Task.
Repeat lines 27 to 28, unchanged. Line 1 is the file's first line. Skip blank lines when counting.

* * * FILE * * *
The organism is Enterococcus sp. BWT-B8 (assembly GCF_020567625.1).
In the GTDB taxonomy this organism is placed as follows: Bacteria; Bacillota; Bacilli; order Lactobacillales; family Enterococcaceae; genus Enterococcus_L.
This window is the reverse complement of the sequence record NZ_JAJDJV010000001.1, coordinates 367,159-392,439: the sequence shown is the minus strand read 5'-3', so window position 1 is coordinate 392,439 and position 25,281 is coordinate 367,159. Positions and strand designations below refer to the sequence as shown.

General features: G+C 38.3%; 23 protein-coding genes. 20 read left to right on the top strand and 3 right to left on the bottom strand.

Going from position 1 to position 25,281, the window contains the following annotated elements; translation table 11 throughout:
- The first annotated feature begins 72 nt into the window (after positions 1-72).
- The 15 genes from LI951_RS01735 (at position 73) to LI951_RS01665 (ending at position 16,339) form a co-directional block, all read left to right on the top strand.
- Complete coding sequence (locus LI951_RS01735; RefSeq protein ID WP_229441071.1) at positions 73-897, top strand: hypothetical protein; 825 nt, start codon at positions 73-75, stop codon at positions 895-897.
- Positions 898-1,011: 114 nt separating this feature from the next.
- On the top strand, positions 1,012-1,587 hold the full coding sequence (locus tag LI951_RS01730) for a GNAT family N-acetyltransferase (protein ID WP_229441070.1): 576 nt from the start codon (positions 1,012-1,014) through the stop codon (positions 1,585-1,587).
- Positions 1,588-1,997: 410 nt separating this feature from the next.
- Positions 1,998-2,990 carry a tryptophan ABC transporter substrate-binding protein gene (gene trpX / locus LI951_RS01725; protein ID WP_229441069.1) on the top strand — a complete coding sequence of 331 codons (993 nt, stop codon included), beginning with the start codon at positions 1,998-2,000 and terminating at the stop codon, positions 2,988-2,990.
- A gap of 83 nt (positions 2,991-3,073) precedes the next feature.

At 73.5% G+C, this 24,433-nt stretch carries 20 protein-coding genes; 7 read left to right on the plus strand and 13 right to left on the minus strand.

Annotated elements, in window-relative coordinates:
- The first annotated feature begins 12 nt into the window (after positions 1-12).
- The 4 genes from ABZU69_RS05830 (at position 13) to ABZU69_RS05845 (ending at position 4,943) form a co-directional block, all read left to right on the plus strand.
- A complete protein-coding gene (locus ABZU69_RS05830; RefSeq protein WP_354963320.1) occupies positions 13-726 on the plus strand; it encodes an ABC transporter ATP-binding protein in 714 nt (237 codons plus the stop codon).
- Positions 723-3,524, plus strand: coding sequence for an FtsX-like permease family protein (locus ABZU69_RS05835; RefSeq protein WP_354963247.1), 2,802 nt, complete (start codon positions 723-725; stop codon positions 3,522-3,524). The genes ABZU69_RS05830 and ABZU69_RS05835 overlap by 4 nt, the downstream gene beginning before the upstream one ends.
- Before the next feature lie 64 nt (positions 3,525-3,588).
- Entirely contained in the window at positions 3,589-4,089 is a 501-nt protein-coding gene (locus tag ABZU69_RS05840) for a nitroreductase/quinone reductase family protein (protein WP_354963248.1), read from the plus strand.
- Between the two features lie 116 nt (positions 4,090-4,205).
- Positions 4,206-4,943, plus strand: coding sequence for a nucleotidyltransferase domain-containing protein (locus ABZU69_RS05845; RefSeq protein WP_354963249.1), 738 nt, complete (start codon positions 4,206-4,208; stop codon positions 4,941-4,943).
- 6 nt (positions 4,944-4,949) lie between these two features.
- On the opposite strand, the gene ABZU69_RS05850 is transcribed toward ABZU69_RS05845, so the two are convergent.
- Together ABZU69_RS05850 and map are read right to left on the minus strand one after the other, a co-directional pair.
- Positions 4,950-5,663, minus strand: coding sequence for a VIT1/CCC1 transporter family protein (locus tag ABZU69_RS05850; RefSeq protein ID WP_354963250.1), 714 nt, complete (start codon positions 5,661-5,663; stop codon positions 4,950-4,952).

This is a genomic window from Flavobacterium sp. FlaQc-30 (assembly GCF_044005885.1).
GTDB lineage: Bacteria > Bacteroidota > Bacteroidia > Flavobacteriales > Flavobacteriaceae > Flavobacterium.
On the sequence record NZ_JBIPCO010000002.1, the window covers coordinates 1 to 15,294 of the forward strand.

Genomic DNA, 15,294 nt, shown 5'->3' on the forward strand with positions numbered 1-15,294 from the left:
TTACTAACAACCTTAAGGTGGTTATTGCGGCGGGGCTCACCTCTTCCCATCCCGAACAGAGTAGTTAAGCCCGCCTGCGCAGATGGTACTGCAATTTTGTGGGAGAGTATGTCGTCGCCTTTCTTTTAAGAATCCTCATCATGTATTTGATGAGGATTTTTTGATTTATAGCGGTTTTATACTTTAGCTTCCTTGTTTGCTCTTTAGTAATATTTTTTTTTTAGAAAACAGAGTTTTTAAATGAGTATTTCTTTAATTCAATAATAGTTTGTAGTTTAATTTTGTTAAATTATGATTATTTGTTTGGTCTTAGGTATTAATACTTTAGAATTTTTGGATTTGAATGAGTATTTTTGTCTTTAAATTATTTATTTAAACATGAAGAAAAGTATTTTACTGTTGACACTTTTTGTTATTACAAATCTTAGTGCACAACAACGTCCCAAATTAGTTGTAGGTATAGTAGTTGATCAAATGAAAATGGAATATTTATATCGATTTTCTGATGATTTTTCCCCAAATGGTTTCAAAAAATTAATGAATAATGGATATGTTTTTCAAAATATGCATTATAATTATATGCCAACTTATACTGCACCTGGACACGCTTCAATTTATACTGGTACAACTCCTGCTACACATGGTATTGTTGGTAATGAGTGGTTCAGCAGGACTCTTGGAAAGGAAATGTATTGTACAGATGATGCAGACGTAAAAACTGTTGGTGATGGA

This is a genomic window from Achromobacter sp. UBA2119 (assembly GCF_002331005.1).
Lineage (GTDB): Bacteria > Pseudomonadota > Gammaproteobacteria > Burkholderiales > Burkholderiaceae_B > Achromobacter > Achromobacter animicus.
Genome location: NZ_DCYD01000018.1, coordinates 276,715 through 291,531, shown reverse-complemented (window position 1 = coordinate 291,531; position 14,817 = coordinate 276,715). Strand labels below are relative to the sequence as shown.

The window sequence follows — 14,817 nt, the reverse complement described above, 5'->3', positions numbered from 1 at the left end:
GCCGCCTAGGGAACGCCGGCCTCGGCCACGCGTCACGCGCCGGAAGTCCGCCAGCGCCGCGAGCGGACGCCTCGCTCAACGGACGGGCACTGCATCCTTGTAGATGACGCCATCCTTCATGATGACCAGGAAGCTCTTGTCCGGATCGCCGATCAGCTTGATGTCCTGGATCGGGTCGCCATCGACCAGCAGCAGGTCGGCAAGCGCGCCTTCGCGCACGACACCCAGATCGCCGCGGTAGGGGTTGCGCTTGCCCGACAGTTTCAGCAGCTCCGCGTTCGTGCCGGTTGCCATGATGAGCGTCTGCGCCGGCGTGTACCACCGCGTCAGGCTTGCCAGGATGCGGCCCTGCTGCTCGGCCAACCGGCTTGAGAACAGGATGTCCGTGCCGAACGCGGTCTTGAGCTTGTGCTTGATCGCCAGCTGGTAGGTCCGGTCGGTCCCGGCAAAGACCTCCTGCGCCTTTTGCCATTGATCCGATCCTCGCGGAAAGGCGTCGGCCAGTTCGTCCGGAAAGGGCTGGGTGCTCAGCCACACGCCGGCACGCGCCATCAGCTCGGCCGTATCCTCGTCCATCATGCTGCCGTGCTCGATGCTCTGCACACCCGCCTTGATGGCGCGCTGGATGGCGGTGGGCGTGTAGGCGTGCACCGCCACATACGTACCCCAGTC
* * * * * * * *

- Positions 4,950-5,663, minus strand: coding sequence for a VIT1/CCC1 transporter family protein (locus tag ABZU69_RS05850; RefSeq protein ID WP_354963250.1), 714 nt, complete (start codon positions 5,661-5,663; stop codon positions 4,950-4,952).

This is a genomic window from Flavobacterium sp. FlaQc-30 (assembly GCF_044005885.1).